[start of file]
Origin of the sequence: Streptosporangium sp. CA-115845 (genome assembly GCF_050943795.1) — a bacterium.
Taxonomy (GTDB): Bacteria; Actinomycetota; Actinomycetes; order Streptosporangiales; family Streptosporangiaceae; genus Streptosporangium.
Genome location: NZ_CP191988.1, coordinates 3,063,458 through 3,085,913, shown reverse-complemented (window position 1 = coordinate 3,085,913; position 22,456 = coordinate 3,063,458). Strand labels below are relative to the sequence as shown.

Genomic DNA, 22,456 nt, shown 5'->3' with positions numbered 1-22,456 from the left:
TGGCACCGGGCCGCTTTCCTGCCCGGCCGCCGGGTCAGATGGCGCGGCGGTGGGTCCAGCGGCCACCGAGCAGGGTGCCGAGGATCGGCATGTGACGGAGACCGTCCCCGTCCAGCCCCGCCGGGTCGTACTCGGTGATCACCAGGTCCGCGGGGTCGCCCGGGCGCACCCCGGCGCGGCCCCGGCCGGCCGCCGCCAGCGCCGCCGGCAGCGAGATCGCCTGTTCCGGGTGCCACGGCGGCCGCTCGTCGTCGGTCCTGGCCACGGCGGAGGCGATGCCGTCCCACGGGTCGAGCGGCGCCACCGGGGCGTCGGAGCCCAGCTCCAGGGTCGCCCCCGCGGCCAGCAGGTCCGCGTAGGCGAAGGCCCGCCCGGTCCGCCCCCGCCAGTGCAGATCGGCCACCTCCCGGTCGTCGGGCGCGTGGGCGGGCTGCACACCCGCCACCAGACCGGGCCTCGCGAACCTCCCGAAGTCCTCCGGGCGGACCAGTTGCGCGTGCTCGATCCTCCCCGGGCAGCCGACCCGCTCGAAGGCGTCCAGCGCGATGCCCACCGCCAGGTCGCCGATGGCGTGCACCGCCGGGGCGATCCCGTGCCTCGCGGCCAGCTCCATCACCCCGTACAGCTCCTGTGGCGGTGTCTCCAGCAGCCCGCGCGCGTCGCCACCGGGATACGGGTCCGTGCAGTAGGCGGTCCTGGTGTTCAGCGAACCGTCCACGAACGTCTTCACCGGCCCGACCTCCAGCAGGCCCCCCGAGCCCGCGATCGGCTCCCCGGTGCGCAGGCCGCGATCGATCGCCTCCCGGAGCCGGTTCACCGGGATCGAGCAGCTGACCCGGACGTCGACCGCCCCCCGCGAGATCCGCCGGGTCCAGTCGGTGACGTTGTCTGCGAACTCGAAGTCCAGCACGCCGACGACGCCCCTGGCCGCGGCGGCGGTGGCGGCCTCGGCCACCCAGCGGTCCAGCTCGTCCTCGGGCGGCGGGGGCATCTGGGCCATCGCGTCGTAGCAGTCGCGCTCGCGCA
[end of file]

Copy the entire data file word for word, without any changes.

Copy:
Origin of the sequence: Streptosporangium sp. CA-115845 (genome assembly GCF_050943795.1) — a bacterium.
Taxonomy (GTDB): Bacteria; Actinomycetota; Actinomycetes; order Streptosporangiales; family Streptosporangiaceae; genus Streptosporangium.
Genome location: NZ_CP191988.1, coordinates 3,063,458 through 3,085,913, shown reverse-complemented (window position 1 = coordinate 3,085,913; position 22,456 = coordinate 3,063,458). Strand labels below are relative to the sequence as shown.

Genomic DNA, 22,456 nt, shown 5'->3' with positions numbered 1-22,456 from the left:
TGGCACCGGGCCGCTTTCCTGCCCGGCCGCCGGGTCAGATGGCGCGGCGGTGGGTCCAGCGGCCACCGAGCAGGGTGCCGAGGATCGGCATGTGACGGAGACCGTCCCCGTCCAGCCCCGCCGGGTCGTACTCGGTGATCACCAGGTCCGCGGGGTCGCCCGGGCGCACCCCGGCGCGGCCCCGGCCGGCCGCCGCCAGCGCCGCCGGCAGCGAGATCGCCTGTTCCGGGTGCCACGGCGGCCGCTCGTCGTCGGTCCTGGCCACGGCGGAGGCGATGCCGTCCCACGGGTCGAGCGGCGCCACCGGGGCGTCGGAGCCCAGCTCCAGGGTCGCCCCCGCGGCCAGCAGGTCCGCGTAGGCGAAGGCCCGCCCGGTCCGCCCCCGCCAGTGCAGATCGGCCACCTCCCGGTCGTCGGGCGCGTGGGCGGGCTGCACACCCGCCACCAGACCGGGCCTCGCGAACCTCCCGAAGTCCTCCGGGCGGACCAGTTGCGCGTGCTCGATCCTCCCCGGGCAGCCGACCCGCTCGAAGGCGTCCAGCGCGATGCCCACCGCCAGGTCGCCGATGGCGTGCACCGCCGGGGCGATCCCGTGCCTCGCGGCCAGCTCCATCACCCCGTACAGCTCCTGTGGCGGTGTCTCCAGCAGCCCGCGCGCGTCGCCACCGGGATACGGGTCCGTGCAGTAGGCGGTCCTGGTGTTCAGCGAACCGTCCACGAACGTCTTCACCGGCCCGACCTCCAGCAGGCCCCCCGAGCCCGCGATCGGCTCCCCGGTGCGCAGGCCGCGATCGATCGCCTCCCGGAGCCGGTTCACCGGGATCGAGCAGCTGACCCGGACGTCGACCGCCCCCCGCGAGATCCGCCGGGTCCAGTCGGTGACGTTGTCTGCGAACTCGAAGTCCAGCACGCCGACGACGCCCCTGGCCGCGGCGGCGGTGGCGGCCTCGGCCACCCAGCGGTCCAGCTCGTCCTCGGGCGGCGGGGGCATCTGGGCCATCGCGTCGTAGCAGTCGCGCTCGCGCA